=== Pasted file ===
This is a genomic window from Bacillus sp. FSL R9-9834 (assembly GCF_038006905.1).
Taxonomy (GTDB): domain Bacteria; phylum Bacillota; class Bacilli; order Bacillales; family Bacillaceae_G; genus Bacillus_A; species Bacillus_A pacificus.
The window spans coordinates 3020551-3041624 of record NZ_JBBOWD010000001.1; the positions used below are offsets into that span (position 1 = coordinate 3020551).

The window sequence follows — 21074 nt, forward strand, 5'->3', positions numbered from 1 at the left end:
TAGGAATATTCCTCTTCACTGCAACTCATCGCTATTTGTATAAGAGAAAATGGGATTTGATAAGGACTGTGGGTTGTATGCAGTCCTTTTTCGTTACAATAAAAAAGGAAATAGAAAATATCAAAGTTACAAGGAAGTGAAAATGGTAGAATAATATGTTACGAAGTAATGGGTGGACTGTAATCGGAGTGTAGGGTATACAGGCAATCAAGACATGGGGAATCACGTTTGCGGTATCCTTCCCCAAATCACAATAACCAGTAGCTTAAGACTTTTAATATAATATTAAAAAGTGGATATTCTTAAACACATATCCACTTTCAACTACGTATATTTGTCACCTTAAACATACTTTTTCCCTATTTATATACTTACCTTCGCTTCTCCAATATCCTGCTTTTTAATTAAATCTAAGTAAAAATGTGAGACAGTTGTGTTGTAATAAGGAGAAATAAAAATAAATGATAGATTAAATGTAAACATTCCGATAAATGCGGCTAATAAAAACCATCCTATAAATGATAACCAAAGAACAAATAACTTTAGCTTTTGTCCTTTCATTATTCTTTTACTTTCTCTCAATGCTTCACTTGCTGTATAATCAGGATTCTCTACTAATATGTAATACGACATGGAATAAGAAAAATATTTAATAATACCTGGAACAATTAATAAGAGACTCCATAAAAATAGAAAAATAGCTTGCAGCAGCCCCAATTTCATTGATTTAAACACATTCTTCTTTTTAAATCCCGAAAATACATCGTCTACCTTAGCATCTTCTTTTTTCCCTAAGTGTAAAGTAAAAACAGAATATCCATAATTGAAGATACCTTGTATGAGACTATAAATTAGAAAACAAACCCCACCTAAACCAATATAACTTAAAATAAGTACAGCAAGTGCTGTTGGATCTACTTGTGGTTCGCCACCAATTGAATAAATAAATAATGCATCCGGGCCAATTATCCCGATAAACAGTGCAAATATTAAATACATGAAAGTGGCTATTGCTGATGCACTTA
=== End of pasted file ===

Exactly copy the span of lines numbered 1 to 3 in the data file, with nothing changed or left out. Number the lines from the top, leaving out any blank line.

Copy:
This is a genomic window from Bacillus sp. FSL R9-9834 (assembly GCF_038006905.1).
Taxonomy (GTDB): domain Bacteria; phylum Bacillota; class Bacilli; order Bacillales; family Bacillaceae_G; genus Bacillus_A; species Bacillus_A pacificus.
The window spans coordinates 3020551-3041624 of record NZ_JBBOWD010000001.1; the positions used below are offsets into that span (position 1 = coordinate 3020551).